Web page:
Eating – There are plenty of cafes lining the streets of Fort Kochi, and if you’ve been on the road for a while, this is a good place to splurge on western treats aka good pizza and avocado wraps with a good latte. It does come at a price though. The local fare is much bewe dtter priced, usually more delicious, and we got bitten by the traditional Keralan Thali bug, at the Solar Cafe. For a truly authentic dining experience head to Authenticook to arrange to dine in someone’s house. We were hosted by the charming and kind Bindu at her home in Ernakulam and enjoyed a delicious brunch.
Take a day trip (or longer) to Marari Beach – The beaches at Kochi itself are grubby (at best) but head an hour and a half or so south, and the lovely Marari beach awaits. Rent a two-wheeler and drive straight south through paddy fields, small towns, and backwater scenery. Marari beach (also known as Mararikulam) itself is as yet not very developed, and is a pretty stretch of sand with clean water for swimming. Accommodation options nearby vary widely in quality if you want to stay longer – the shacks on the beach looked decidedly dilapidated, whereas the Marari Beach hotel is fit for a king.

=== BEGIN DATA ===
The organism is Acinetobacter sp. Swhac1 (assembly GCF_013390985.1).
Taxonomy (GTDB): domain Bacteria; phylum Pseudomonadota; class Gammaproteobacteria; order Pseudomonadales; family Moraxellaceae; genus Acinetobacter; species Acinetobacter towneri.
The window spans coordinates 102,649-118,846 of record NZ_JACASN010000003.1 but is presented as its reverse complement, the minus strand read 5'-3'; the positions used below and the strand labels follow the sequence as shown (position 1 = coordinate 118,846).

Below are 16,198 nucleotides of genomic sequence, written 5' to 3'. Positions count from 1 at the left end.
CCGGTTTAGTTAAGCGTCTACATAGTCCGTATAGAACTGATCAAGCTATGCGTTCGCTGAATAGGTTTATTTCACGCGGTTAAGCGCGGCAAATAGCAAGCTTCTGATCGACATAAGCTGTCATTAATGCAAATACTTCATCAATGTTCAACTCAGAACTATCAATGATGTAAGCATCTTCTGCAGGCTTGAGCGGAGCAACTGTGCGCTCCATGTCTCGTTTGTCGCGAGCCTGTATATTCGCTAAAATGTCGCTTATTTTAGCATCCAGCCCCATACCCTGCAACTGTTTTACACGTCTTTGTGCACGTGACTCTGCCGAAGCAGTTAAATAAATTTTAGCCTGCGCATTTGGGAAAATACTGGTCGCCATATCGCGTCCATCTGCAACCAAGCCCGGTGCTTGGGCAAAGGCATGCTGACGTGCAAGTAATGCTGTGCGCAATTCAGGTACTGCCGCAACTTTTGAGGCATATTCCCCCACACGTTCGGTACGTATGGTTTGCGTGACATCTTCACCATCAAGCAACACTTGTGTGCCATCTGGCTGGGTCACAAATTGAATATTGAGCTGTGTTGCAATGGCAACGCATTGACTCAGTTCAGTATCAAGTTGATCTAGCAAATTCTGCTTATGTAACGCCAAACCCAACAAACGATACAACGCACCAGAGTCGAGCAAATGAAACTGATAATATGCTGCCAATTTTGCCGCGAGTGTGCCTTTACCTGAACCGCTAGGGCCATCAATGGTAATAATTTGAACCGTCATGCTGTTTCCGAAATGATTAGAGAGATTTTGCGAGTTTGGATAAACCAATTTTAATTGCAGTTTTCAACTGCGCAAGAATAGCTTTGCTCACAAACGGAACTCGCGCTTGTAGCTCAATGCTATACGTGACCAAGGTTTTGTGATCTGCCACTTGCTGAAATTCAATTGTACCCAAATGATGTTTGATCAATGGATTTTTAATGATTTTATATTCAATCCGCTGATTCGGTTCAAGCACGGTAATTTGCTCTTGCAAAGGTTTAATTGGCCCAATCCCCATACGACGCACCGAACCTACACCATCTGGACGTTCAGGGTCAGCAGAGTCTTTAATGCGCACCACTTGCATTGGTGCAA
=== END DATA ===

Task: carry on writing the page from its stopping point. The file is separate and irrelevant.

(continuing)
The Kerala Backwaters – Kerala’s largest draw, you’ll likely be offered a backwater cruise (or two) during your time in Kochi. See more on arranging a backwaters trip below, we don’t recommend booking it from Kochi due to high prices.
Where to Stay in Kochi
The Fort Kochi area is the place where most visitors stay – while there are plenty of hotels over in Ernakulam on the mainland that are useful for if you have an early / late bus or train to catch, most of the main attractions of Kochi are in the fort area. Homestays are the name of the game here, and the city has seen an explosion in them. Indeed you can’t walk more than a few meters without coming across a homestay sign. The word “homestay” has been applied in a liberal sense though – and these are usually just guesthouses with a number of rooms that are sold on a bed & breakfast basis, but hosts are usually very welcoming!